As for quality definitions, these also seemed to vary across the sites. Some retained their quality focus by just posting their own university's creations (Open U, MIT, Carnegie Mellon). In fact, with MIT, only some courses were really available online, whereas others were really just the syllabi and a few exercises thrown together - it was good quality, but limited content in some courses. In Open U, other creators can create in a separate space - but not post in the learner's space. In contrast, other sites allow content from wherever. Rice Connexions has a "post publication review" in order to allow for the fast pace of the Internet. The National Repository has developed a "course development guideline" which it uses to evaluate each course for quality. UNESCO doesn't seem to evaluate at all - and although some of the courses I looked at were incredible (e.g. Rural Finance Centre's material on starting micro credit orgs), others were an embarrassment, full of Google advertisements taking up more of the screen than the content.
I was very excited by the potentials of these organizations, despite the design improvements that are needed. I still don't quite understand how these organizations will create a synergy between them all. Someone last week had said something like "we don't need millions of 1st year university courses at every U, raising questions in quality - we just need a few really good ones, which everyone can use." (If anyone knows where this is from, please let me know!). How to do this remains an unanswered question.

A last comment, as Edocet asked, and I wondered:
At the end, from teacher to teacher, David: why didn’t you put in the list this resource? –>
Maybe next year?

Sunday, September 23, 2007

Week 4 - Comparison of 3 Overviews of OER

Over the last few weeks, we have been reading four overviews on Open Education Resources (OER), from the OECD, OCLOS and the Hewlett Foundation (titles at bottom), for David Wiley’s Course. First, it is notable that these are three influential and large organizations. The very fact that they would have each undertaken an overview of OER, outlining its growth, shows how important they feel it is on the educational, economic, and region/global front.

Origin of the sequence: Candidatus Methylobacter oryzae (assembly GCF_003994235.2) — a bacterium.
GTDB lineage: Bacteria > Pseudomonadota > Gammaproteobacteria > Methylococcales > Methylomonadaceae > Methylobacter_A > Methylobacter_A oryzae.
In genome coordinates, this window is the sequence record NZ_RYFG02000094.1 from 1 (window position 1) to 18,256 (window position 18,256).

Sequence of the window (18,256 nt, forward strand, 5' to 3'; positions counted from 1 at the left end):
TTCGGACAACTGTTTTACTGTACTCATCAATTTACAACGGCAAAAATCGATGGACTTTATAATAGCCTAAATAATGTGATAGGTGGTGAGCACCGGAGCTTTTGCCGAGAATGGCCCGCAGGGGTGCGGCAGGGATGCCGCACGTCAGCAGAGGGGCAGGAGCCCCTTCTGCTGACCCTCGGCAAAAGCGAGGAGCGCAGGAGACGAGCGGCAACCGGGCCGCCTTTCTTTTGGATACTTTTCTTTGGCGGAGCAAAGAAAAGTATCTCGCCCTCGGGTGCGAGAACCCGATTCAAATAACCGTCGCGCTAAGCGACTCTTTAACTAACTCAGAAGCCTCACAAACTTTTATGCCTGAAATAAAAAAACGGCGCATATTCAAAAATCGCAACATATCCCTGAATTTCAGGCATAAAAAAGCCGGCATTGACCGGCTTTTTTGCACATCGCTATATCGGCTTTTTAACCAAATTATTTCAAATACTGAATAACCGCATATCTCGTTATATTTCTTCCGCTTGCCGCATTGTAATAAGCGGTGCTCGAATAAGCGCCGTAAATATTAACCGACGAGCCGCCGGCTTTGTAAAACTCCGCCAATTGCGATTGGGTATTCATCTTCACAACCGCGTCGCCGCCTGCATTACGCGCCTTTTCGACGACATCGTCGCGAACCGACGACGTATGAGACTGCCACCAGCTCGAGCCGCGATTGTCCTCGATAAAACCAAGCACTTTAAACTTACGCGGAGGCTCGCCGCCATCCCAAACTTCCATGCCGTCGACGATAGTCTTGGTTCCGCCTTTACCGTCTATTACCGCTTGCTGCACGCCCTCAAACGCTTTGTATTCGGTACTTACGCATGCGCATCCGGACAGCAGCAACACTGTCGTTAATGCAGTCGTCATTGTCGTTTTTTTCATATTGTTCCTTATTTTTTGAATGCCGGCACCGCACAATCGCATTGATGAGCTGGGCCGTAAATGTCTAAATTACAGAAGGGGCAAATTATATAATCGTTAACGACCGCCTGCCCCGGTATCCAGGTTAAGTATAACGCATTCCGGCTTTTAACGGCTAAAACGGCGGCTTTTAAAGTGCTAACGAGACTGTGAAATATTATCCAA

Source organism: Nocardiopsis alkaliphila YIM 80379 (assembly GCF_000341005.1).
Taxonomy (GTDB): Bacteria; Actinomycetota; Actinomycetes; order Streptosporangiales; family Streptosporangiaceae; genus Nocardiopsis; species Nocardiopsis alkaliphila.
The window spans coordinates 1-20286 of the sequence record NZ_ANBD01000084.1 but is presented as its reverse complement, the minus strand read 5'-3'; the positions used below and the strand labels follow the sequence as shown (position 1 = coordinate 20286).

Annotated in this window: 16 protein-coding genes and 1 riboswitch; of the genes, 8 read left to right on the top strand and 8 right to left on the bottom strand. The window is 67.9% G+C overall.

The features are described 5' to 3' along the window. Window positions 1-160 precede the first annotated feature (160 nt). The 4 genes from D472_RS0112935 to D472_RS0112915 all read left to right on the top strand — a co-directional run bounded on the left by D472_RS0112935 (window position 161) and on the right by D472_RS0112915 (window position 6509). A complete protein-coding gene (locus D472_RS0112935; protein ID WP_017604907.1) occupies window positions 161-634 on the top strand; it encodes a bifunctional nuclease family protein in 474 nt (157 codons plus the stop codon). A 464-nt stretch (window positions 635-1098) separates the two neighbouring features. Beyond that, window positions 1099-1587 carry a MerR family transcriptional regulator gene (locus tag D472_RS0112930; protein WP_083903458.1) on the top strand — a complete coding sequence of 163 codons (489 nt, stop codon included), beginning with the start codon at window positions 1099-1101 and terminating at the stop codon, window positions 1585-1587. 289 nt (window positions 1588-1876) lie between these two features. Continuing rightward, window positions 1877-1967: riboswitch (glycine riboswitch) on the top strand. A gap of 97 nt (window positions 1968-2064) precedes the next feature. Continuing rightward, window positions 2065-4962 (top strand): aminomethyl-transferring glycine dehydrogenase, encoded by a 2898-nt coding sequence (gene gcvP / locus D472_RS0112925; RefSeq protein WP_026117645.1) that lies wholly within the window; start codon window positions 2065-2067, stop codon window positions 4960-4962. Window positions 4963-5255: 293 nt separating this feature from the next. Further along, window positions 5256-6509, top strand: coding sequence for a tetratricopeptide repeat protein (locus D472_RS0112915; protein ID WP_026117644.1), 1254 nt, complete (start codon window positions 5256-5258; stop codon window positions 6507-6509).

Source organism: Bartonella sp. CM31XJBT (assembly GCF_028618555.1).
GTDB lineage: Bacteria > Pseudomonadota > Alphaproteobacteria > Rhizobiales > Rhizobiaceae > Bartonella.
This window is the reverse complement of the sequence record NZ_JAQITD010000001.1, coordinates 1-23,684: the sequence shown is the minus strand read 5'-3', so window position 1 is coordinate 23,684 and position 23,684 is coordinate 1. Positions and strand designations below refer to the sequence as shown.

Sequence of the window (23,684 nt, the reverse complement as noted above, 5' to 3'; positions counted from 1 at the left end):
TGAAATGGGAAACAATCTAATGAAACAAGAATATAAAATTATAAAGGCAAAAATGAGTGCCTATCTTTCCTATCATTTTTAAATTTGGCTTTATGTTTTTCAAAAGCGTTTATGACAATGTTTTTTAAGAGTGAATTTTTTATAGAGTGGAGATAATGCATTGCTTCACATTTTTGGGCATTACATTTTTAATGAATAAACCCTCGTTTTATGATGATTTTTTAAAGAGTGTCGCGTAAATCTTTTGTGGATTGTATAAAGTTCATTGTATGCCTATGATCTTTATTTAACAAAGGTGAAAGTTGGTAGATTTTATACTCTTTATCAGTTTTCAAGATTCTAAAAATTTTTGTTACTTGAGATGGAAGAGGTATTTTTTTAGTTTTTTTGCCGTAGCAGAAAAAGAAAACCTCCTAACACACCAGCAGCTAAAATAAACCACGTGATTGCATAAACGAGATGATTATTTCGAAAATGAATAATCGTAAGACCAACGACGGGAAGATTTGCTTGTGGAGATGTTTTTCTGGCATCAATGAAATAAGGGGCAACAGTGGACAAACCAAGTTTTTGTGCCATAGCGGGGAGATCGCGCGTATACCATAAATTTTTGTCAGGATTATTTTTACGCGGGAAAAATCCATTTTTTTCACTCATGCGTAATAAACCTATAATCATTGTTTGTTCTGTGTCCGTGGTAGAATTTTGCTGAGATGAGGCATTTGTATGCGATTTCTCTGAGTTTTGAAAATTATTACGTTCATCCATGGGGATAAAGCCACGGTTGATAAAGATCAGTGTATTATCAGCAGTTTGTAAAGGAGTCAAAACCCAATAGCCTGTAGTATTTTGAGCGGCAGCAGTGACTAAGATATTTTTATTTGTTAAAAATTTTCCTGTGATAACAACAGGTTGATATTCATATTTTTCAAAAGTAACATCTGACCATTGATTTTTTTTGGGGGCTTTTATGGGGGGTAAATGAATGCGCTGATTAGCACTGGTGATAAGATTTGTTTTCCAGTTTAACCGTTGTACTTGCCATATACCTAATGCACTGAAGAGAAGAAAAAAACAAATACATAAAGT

The overviews have several features in common. First, their definitions of OER, as Antonio describes, are reasonably similar. It appears to have something to do with the expanding the common good, and cover aspects of content, software tools, and copyright laws. My fellow classmate, Mela, has drawn out some of the other common ideas that seem to be found in the three documents, which I agree with. In her/his words, namely:

  • interoperable;
  • accessible;
  • re-usable;
  • free;
  • digital;
  • shared;
  • easy to be changed and translated;
  • the way to supply them is the open source sw;
  • the privileged media is the new technology;
  • the preferred way to share them is Creative Common License (By NC SA).
  • create contents repository open and free.

The three documents also similarly bring up the enablers/drivers and inhibitors/challenges to OER. However, they tend to limit their discussion to the realm of Higher Education, most likely because this is the area where the most financial resources seem to have been concentrated on developing OER to date. Karen notes the lack of focus on regular schooling, and textbooks in particular, the later of which I had mentioned in my previous blog. To this, they also lack OER’s potential for education in the realm of informal learning, popular education, adult literacy, potential for emanicaptory learning, or learning how to become a critical thinker and become involved in particular social movements. These latter, I think, has great potential, especially in the area of international development, governance and democracy. I can only imagine what will happen when social movements and NGOs start engaging in OER to systematically further knowledge about select issues (be it Darfur or water or the right to education).